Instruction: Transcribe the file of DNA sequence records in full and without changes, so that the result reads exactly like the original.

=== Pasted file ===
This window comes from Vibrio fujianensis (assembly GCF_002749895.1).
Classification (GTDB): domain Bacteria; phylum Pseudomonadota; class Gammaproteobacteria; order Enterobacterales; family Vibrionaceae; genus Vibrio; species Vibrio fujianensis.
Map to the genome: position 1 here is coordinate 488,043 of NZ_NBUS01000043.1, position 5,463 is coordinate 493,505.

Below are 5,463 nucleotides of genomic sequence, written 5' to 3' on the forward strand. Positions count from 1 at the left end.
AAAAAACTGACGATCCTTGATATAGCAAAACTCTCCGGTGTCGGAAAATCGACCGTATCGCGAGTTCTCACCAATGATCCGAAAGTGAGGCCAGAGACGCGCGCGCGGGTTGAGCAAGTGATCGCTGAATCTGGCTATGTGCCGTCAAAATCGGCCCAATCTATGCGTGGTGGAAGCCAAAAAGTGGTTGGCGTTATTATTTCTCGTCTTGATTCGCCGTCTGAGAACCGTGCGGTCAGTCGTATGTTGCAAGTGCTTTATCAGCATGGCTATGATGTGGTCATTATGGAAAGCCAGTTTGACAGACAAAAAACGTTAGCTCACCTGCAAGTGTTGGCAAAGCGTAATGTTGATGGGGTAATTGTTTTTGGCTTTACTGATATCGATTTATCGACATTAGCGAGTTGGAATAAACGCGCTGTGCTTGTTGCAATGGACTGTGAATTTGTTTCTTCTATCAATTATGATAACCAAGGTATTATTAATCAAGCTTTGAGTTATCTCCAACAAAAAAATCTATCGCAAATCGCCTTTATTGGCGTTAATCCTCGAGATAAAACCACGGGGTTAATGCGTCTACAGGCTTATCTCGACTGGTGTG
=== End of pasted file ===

This window comes from Vibrio fujianensis (assembly GCF_002749895.1).
Classification (GTDB): domain Bacteria; phylum Pseudomonadota; class Gammaproteobacteria; order Enterobacterales; family Vibrionaceae; genus Vibrio; species Vibrio fujianensis.
Map to the genome: position 1 here is coordinate 488,043 of NZ_NBUS01000043.1, position 5,463 is coordinate 493,505.

Below are 5,463 nucleotides of genomic sequence, written 5' to 3' on the forward strand. Positions count from 1 at the left end.
AAAAAACTGACGATCCTTGATATAGCAAAACTCTCCGGTGTCGGAAAATCGACCGTATCGCGAGTTCTCACCAATGATCCGAAAGTGAGGCCAGAGACGCGCGCGCGGGTTGAGCAAGTGATCGCTGAATCTGGCTATGTGCCGTCAAAATCGGCCCAATCTATGCGTGGTGGAAGCCAAAAAGTGGTTGGCGTTATTATTTCTCGTCTTGATTCGCCGTCTGAGAACCGTGCGGTCAGTCGTATGTTGCAAGTGCTTTATCAGCATGGCTATGATGTGGTCATTATGGAAAGCCAGTTTGACAGACAAAAAACGTTAGCTCACCTGCAAGTGTTGGCAAAGCGTAATGTTGATGGGGTAATTGTTTTTGGCTTTACTGATATCGATTTATCGACATTAGCGAGTTGGAATAAACGCGCTGTGCTTGTTGCAATGGACTGTGAATTTGTTTCTTCTATCAATTATGATAACCAAGGTATTATTAATCAAGCTTTGAGTTATCTCCAACAAAAAAATCTATCGCAAATCGCCTTTATTGGCGTTAATCCTCGAGATAAAACCACGGGGTTAATGCGTCTACAGGCTTATCTCGACTGGTGTG